Craig's First Take: "Carrie"

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A re-imagining of the classic horror tale about Carrie White (Chloë Grace Moretz), a shy girl outcast by her peers and sheltered by her deeply religious mother (Julianne Moore), who unleashes telekinetic terror on her small town after being pushed too far at her senior prom. Based on the best-selling novel by Stephen King.
3.5

A re-make of Brian DePalma’s “Carrie”? Even Stephen King took a break from writing his next multi-million dollar hit to question the choice. Yeah, it wasn’t going to beat the original and yeah I was about to rail against Hollywood for again pitting a talented director, and a female director no less, in Kimberly Peirce (astonishingly only making her second movie here since 1999’s “Boys Don’t Cry”) in remake hell. But you know what? She shows her commercial appeal here, and gets two fantastic lead performances.

The White household is better than any haunted house. A blood-curdling scream can be heard as Margaret (Julianne Moore) delivers her child, conceived in rape. The birth is disturbing to say the least, but it’s just the start of the horrors for shy Carrie (Chloe Grace Moretz), who was homeschooled until the district forced her to attend public school. An incident involving period blood gets her cruelly teased by the girls at school but it’s nothing compared to the abuse inflicted by her religious fanatic mother.

This new version travels along the same path as DePalma’s movie, with one of the major differences being that cell phone video and youtube are enough to make an embarrassing period blood encounter in the bathroom so much worse. Sue (Gabriella Wilde) is the lone nice one, feeling so much guilt that she punishes herself by denying herself prom and loaning out her boyfriend for Carrie to take. Chris (Portia Doubleday), the school’s biggest bitch, has other ideas.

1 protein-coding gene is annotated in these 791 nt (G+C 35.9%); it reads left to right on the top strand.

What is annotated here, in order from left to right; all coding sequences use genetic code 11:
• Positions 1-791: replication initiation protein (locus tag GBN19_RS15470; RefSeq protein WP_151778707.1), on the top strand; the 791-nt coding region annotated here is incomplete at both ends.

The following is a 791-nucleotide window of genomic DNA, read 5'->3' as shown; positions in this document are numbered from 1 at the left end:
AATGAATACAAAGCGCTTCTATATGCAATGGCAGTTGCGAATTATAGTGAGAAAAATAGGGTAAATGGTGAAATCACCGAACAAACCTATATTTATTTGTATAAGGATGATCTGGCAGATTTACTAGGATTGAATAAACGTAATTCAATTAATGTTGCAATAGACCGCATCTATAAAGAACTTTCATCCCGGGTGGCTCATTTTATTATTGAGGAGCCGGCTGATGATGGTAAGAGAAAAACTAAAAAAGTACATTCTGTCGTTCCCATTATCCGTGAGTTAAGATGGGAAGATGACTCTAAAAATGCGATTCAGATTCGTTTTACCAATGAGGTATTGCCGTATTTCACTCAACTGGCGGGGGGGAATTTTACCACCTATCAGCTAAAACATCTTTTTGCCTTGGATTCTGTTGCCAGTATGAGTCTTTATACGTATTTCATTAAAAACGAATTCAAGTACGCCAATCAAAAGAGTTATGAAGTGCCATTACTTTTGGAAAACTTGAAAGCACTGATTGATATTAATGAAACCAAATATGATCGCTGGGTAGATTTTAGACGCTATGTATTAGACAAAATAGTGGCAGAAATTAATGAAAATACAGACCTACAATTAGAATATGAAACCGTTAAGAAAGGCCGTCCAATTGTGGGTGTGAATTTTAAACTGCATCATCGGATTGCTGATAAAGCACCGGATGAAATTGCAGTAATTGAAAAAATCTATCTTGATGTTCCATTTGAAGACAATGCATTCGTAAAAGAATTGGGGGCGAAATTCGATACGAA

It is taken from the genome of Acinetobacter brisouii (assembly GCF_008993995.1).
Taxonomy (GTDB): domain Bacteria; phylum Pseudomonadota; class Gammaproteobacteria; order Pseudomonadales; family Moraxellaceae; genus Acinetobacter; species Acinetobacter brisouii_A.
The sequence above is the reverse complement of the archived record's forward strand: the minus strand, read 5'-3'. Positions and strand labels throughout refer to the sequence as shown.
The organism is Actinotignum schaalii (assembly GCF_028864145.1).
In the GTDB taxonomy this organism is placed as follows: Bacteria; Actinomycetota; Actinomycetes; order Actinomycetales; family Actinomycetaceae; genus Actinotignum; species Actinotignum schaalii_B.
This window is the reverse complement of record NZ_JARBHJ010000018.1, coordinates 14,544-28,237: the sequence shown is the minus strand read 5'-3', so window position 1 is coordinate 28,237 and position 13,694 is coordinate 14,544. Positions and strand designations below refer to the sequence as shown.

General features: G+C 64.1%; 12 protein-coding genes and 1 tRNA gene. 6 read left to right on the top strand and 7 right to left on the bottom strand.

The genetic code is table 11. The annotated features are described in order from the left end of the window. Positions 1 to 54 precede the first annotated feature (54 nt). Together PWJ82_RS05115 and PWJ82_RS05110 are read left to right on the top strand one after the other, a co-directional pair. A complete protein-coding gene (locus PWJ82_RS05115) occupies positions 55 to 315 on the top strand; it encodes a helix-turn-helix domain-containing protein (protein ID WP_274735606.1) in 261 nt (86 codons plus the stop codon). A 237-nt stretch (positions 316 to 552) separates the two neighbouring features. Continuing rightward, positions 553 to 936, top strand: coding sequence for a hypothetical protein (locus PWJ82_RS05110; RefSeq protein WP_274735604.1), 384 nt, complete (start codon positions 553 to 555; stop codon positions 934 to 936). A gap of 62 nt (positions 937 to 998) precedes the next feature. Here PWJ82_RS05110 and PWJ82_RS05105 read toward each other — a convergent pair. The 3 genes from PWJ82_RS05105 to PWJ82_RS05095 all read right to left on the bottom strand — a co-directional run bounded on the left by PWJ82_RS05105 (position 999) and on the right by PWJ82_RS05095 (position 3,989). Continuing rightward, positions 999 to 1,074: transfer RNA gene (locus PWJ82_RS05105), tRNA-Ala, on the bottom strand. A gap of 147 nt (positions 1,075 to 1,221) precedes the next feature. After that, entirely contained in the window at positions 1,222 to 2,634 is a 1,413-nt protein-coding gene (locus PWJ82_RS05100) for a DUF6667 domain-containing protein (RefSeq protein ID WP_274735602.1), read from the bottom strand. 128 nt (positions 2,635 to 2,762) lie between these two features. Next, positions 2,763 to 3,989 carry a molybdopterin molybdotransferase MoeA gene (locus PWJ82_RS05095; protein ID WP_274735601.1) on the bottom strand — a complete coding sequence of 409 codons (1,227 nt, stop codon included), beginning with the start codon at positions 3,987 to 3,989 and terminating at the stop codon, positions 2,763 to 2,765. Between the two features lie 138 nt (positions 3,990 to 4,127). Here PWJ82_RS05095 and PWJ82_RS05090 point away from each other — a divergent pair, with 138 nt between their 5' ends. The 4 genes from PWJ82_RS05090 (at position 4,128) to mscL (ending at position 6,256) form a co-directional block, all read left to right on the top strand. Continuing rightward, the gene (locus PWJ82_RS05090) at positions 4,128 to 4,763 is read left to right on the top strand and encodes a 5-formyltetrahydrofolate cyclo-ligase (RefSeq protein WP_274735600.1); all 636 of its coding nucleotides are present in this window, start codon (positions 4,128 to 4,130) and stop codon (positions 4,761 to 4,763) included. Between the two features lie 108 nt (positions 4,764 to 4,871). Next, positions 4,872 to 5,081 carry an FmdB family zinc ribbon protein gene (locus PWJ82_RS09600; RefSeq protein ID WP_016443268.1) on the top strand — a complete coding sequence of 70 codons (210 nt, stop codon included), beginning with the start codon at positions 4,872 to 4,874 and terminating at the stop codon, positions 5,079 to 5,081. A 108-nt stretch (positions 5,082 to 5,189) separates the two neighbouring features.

The middle drags the most as we wait Roberto Aguirre-Sacasa’s screenplay to put all the pieces in place for Carrie’s “conductorship”of revenge. He also can’t help himself but give Carrie’s telekinesis the super-hero treatment, but that kind of glamorizing is forgivable, and touches on the closest thing to karma. Peirce manages the horror with the scenes of a young girl establishing her own independence really well. She also brings a magical charm to this poor girl’s prom experience, at least until, well you know, right?

And Moretz is terrific here. Where Spider-Man’s whole thing is responsibility with power, Carrie is more a damaged soul who’s finally found a defense, little knowing she’s actually creating one hell of an offense. And Moore is crazed perfection- haggard-looking, dead-eyed, delusional, and horribly devastating to her own child, she’ll make you want to call up mom afterwards just to say ‘thank you”.

There’s a scene where a character can clearly send a text that might prevent the whole thing from turning as ugly as it does but ultimately this is a modern re-telling that, while familiar in certain areas, is still chilling, still incredibly gruesome and jarring in its final scenes, still carries a strong message of what happens when you push people too far, and still has some fantastic performances. “Carrie” gets a 7 out of 10 from me.